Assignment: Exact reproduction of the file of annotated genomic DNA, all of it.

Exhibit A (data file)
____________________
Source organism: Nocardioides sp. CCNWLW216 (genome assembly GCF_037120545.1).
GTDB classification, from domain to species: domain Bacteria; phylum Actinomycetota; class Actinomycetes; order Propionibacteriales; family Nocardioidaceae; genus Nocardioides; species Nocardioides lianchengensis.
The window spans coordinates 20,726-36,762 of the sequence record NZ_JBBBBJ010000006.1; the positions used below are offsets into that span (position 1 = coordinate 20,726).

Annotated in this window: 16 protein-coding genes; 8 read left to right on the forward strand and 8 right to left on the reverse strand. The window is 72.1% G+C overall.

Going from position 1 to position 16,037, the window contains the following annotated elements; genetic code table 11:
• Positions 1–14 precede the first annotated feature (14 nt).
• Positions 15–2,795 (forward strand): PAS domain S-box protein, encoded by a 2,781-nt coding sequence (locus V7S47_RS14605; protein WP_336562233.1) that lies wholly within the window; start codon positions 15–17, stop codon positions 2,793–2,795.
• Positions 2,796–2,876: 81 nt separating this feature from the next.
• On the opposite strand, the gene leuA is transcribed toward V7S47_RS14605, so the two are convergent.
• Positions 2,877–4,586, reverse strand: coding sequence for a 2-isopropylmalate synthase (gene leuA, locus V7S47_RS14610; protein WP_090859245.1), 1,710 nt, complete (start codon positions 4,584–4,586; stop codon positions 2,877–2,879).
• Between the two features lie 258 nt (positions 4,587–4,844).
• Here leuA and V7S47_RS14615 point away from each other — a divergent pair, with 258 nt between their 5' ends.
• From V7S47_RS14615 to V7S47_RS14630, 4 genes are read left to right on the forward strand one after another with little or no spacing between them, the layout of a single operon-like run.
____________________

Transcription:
Source organism: Nocardioides sp. CCNWLW216 (genome assembly GCF_037120545.1).
GTDB classification, from domain to species: domain Bacteria; phylum Actinomycetota; class Actinomycetes; order Propionibacteriales; family Nocardioidaceae; genus Nocardioides; species Nocardioides lianchengensis.
The window spans coordinates 20,726-36,762 of the sequence record NZ_JBBBBJ010000006.1; the positions used below are offsets into that span (position 1 = coordinate 20,726).

Annotated in this window: 16 protein-coding genes; 8 read left to right on the forward strand and 8 right to left on the reverse strand. The window is 72.1% G+C overall.

Going from position 1 to position 16,037, the window contains the following annotated elements; genetic code table 11:
• Positions 1–14 precede the first annotated feature (14 nt).
• Positions 15–2,795 (forward strand): PAS domain S-box protein, encoded by a 2,781-nt coding sequence (locus V7S47_RS14605; protein WP_336562233.1) that lies wholly within the window; start codon positions 15–17, stop codon positions 2,793–2,795.
• Positions 2,796–2,876: 81 nt separating this feature from the next.
• On the opposite strand, the gene leuA is transcribed toward V7S47_RS14605, so the two are convergent.
• Positions 2,877–4,586, reverse strand: coding sequence for a 2-isopropylmalate synthase (gene leuA, locus V7S47_RS14610; protein WP_090859245.1), 1,710 nt, complete (start codon positions 4,584–4,586; stop codon positions 2,877–2,879).
• Between the two features lie 258 nt (positions 4,587–4,844).
• Here leuA and V7S47_RS14615 point away from each other — a divergent pair, with 258 nt between their 5' ends.
• From V7S47_RS14615 to V7S47_RS14630, 4 genes are read left to right on the forward strand one after another with little or no spacing between them, the layout of a single operon-like run.